Organizing drawing files for engineering, IT departments

Having correct and accurate drawing sets are a common challenge for plant engineering and information technology (IT) departments, but there are ways to make it easier.

By Gary Walker June 27, 2019

Documentation organization is the kryptonite of many manufacturing plants. Having up-to-date, accurate, and organized drawing sets are a common source of frustration in plant engineering and information technology (IT) departments. When each drawing is a separate file, it’s common for engineers to find some sheets and not the others.

A good best practice is to keep all electrical drawings in one file and name the file with the system or machine number or something everyone involved will recognize.

Engineers that follow this recommendation will only have one file to track instead of 30 or more. This way, when engineers find the file they need, they’ll know they have all the sheets associated with the machine. Even if engineers are only modifying one item on one page of the drawing set, grouping the drawings this way is still easier to track and maintain. It is also easier for printing. The single page engineers have to open has each drawing they want to print or run in a batch plot utility. With everything in one drawing file, engineers can publish the whole set of drawings or just an individual drawing page from the file.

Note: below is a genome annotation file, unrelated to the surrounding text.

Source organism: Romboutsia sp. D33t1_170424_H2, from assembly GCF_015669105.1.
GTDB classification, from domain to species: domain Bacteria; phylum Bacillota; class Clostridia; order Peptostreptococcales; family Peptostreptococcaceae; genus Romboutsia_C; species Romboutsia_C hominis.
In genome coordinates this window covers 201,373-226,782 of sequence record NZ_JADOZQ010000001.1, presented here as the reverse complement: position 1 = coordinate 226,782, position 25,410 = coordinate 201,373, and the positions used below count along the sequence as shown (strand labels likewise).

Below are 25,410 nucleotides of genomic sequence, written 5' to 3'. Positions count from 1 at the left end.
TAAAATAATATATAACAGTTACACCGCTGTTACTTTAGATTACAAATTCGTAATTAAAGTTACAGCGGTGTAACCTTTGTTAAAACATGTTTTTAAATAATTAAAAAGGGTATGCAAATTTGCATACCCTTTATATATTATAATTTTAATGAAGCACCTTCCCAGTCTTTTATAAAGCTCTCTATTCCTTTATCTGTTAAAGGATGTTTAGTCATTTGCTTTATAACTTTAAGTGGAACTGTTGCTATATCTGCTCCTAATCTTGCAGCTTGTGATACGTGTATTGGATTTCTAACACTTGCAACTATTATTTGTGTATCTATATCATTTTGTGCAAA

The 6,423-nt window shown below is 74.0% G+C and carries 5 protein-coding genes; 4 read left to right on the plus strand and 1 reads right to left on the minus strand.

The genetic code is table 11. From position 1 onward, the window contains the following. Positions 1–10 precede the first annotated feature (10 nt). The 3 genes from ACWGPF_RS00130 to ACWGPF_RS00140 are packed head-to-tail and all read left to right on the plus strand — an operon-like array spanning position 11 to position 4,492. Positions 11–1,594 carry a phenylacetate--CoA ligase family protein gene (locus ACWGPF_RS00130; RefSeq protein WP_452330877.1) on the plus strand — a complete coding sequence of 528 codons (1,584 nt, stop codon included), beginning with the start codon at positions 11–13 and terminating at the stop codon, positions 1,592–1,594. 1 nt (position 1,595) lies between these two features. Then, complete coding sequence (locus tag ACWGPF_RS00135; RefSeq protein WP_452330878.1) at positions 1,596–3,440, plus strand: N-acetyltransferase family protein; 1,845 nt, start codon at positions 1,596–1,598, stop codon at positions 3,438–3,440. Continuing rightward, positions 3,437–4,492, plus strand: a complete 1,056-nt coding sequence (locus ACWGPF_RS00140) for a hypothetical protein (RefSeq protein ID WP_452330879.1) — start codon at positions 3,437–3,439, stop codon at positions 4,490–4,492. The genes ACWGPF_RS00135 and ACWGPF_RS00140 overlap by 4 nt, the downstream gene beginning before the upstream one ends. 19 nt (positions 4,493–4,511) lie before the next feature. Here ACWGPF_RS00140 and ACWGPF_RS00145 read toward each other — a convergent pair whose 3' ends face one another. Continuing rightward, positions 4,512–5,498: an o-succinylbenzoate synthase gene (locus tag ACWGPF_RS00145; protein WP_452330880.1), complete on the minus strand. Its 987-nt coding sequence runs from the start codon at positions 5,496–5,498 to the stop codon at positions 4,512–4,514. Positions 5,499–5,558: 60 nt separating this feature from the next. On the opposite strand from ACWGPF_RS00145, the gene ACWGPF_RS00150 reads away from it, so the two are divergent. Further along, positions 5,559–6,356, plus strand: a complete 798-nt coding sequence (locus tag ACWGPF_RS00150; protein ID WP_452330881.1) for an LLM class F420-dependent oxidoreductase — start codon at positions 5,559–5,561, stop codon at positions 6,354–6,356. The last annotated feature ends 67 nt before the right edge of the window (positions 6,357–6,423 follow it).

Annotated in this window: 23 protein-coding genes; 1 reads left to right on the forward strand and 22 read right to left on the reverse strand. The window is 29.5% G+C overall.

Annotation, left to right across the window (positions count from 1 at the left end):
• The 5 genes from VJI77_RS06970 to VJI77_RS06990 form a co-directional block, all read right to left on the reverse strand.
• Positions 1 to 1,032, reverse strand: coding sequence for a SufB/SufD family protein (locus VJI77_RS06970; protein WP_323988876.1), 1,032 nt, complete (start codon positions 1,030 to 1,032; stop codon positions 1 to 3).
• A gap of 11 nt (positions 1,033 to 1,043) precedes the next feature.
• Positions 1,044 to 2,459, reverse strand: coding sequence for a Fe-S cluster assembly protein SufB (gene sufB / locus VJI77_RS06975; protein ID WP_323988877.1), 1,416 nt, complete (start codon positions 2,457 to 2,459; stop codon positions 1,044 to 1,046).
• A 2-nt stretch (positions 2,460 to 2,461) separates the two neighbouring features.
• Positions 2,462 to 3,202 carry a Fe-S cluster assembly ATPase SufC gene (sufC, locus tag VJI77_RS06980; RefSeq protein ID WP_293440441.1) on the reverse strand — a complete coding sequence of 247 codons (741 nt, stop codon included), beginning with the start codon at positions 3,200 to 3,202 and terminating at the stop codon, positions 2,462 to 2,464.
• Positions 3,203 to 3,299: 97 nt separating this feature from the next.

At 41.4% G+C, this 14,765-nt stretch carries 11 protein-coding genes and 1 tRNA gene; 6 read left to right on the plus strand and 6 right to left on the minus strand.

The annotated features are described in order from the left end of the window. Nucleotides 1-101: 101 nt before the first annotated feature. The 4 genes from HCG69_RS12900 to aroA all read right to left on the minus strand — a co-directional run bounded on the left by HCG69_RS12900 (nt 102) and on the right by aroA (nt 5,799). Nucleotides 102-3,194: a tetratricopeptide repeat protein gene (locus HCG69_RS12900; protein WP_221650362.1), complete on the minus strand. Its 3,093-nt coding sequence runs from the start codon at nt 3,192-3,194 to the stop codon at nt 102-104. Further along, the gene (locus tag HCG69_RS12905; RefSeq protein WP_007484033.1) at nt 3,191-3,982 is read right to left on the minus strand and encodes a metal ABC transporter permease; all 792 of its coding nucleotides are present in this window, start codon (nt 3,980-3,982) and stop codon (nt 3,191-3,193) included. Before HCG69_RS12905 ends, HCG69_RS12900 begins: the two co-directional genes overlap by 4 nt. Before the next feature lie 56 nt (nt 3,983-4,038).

For the seasoned computer-aided-design (CAD) user, keep the drawings on the Model tab and make view ports to individual drawing sheets. Following this recommendation allows the user to modify and make changes more quickly by copying or moving information from one sheet to another without flipping from drawing to drawing. In some cases, they have to do a wright block and then insert it into another drawing.

If users need to make a large change like adding a prefix to your wire numbers, when all the drawings are in one file, you can do a search and replace and be done in a few minutes. If they were to use the traditional method of individual drawing files, each drawing would need to be opened, changed, then closed — and then they’d need to do the same with the next drawing. Changing things one at a time adds unnecessary extra time and effort to the task.

This article originally appeared on Avanceon’s website. Edited by Chris Vavra, production editor, Control Engineering, CFE Media,

Original content can be found at

Author Bio: Gary Walker, Avanceon